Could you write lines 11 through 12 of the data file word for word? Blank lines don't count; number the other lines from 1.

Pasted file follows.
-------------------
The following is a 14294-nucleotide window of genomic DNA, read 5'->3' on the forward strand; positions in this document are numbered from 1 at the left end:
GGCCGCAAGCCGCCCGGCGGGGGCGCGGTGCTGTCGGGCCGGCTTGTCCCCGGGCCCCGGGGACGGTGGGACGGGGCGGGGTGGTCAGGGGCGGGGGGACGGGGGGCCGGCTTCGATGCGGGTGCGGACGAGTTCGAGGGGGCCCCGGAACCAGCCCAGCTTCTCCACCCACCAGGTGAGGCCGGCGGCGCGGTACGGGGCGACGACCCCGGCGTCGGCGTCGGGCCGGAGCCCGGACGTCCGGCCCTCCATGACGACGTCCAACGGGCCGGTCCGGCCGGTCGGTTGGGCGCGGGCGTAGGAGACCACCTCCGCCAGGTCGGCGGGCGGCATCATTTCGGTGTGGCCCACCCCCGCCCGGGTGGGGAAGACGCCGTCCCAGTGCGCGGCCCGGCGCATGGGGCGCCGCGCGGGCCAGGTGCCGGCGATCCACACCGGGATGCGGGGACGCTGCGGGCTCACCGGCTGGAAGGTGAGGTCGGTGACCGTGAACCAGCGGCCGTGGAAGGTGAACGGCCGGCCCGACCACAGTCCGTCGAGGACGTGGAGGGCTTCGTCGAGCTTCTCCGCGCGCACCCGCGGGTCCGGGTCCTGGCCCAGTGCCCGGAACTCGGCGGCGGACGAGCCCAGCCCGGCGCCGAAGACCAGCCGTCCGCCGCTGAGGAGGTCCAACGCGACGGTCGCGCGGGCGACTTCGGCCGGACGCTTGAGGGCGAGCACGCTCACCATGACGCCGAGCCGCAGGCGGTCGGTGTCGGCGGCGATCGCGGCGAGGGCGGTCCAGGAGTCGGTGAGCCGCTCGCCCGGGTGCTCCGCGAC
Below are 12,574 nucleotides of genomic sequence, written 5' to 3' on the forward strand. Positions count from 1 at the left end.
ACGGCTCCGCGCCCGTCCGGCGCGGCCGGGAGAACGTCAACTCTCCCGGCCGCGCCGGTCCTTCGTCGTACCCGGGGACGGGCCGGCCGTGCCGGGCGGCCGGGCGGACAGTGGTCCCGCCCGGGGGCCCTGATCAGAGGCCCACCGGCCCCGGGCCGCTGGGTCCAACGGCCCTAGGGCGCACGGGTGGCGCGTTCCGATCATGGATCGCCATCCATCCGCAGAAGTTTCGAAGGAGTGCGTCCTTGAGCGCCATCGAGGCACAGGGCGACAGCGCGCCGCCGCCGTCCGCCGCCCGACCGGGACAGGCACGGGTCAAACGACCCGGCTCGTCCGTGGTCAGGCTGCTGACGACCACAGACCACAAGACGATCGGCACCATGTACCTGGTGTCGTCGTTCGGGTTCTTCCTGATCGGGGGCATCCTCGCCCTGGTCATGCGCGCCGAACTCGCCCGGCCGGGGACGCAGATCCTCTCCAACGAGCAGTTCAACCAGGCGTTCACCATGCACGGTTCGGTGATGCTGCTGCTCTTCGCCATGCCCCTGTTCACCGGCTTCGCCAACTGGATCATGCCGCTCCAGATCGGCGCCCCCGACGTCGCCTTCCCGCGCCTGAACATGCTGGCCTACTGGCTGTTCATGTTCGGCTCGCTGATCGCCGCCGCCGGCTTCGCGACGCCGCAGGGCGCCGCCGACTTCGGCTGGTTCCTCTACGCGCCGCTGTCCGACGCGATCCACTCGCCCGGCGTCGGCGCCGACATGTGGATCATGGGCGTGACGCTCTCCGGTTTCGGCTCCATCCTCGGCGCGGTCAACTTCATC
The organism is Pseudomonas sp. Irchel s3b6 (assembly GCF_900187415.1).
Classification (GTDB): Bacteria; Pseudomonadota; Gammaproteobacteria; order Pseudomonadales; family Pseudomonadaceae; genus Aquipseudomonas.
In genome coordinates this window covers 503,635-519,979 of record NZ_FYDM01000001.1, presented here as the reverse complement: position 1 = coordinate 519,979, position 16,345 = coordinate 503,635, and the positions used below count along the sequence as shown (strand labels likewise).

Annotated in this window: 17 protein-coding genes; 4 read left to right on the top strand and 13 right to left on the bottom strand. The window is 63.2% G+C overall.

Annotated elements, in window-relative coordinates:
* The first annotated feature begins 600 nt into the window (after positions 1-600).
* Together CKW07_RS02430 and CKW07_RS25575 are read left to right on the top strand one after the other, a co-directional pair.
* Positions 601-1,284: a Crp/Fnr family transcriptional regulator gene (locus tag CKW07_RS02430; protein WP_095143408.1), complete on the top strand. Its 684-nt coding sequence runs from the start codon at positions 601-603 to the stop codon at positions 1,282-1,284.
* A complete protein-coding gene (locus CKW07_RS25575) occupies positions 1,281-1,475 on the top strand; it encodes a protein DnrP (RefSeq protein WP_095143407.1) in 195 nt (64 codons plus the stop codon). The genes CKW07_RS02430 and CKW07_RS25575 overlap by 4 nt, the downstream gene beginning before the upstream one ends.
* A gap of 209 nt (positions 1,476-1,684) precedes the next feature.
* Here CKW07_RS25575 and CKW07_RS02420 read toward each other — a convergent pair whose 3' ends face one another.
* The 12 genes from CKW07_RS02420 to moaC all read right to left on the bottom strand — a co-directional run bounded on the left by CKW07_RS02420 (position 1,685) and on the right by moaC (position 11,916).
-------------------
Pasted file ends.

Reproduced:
* Together CKW07_RS02430 and CKW07_RS25575 are read left to right on the top strand one after the other, a co-directional pair.
* Positions 601-1,284: a Crp/Fnr family transcriptional regulator gene (locus tag CKW07_RS02430; protein WP_095143408.1), complete on the top strand. Its 684-nt coding sequence runs from the start codon at positions 601-603 to the stop codon at positions 1,282-1,284.